The Student Newspaper of Poly Prep Country Day School

The Polygon

The Student Newspaper of Poly Prep Country Day School

The Polygon

The Student Newspaper of Poly Prep Country Day School

The Polygon

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Mr. Nowakoski’s Recipes: Thanksgiving Without the Turkey


Nearly 90 percent of Americans had a turkey at their table this Thanksgiving, according to the National Turkey Federation. 

Peter Nowakoski, former chef and current head of Poly Prep’s English Department, was once tasked with creating an alternative to the traditional turkey main course while working at The Cranbury Inn, a restaurant in New Jersey. The restaurant was being featured on the Food Network TV Series “The Best Of” when Nowakoski was asked to do a cooking demo for the show, the second time he ever cooked on television. 

“Because it was Cranbury, and New Jersey is a major producer of cranberries… I came up with a cranberry stuffed pork loin,” said Nowakoski. Preparing the dish for the first time a few weeks before Thanksgiving, he took a whole pork loin, about three feet long and weighing in at about six pounds, and cut it open into a big flat piece. Then he made a cooked stuffing with cranberries, sage, herbs, allspice, and apples. Then Nowakoski rolled it up and tied it together before roasting the whole roll in the oven, creating neat pinwheels of stuffed pork loin.

To attempt such a dish for yourself, Nowakoski said there are a few ways one can go about it. The first way is to get a pork loin, which you can either roast on its own or slice it and pan fry the pork loin with some cranberries, apple cider, a few apple chunks, some breadcrumbs, herbs, salt, pepper, and “probably a lot of butter, a lot of butter to keep it moist because pork loin will dry out,” said Nowakoski. The whole process of pan frying should take just about ten minutes.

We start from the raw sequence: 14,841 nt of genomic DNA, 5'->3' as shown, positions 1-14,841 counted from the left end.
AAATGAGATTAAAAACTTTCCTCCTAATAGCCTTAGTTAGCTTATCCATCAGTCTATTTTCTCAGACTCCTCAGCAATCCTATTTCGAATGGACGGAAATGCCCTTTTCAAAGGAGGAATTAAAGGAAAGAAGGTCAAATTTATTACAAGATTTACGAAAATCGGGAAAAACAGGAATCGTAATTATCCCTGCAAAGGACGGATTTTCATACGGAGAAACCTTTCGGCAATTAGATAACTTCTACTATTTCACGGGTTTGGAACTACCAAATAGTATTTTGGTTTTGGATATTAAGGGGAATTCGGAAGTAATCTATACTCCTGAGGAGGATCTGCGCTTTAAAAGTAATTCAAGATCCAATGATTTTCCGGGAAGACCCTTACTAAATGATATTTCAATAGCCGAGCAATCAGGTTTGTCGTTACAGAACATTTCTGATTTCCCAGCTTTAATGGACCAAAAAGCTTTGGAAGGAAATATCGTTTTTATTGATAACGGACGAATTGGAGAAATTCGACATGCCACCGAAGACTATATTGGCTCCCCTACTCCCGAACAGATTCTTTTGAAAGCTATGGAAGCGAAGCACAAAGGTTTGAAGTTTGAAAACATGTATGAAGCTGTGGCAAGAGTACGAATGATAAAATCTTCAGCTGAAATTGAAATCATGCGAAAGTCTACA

To make the cranberry sauce, Nowakoski has two options. One is a raw sauce with small diced onions, spices, sugar, and some Cointreau. The other is a cooked sauce with chutney spices, similar to a mango chutney sauce, but using cranberries instead, with a little extra sugar to make up for the difference between mangoes and cranberries. As for specific sizes, “the French chef in me always wants to match the sizes of everything,” said Nowakoski, but suggests leaving the apple chunks a little larger if you’d like. 

As for the apples, Nowakoski suggested honey crisp for a good cooking apple. A few other options are golden delicious, cox pippin, stayman winesaps, and empire apples. These apples will all hold their shape without disturbing the taste of the dish. 

To cook the complete dish, Nowakoski suggested for those at home to use a technique similar to basting in a pan with butter to ensure the pork loin doesn’t dry out. Another option is to use an oven, cooking the pork loin to a temperature of about 135 degrees, monitoring the temperature with a needle thermometer. He suggested cooking at a fairly low temperature, below 350 degrees, to ensure the pork loin cooks properly. Then, you put it all together with the cranberry sauce plated over the pork loin. Lastly, whether you attempt to cook the pork loin or not, give cooking at home a shot next Thanksgiving, as Nowakoski said, “Try never to eat out on Thanksgiving, everybody’s unhappy, cooks are unhappy, servers don’t want to be there… it’s a bunch of miserable people.”


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About the Contributor
TJ Iannelli, Managing Editor
TJ Iannelli is one of the Managing Editors for the Polygon. A member of the Polygon for three years now, TJ has been a staff writer and Opinions Editor in the past. His favorite articles to write vary, but mainly focus on major school changes or STEM. Outside of the Polygon, TJ is a two sport athlete and a member of Green Key. Some of his hobbies include surfing, snowboarding, and F1.

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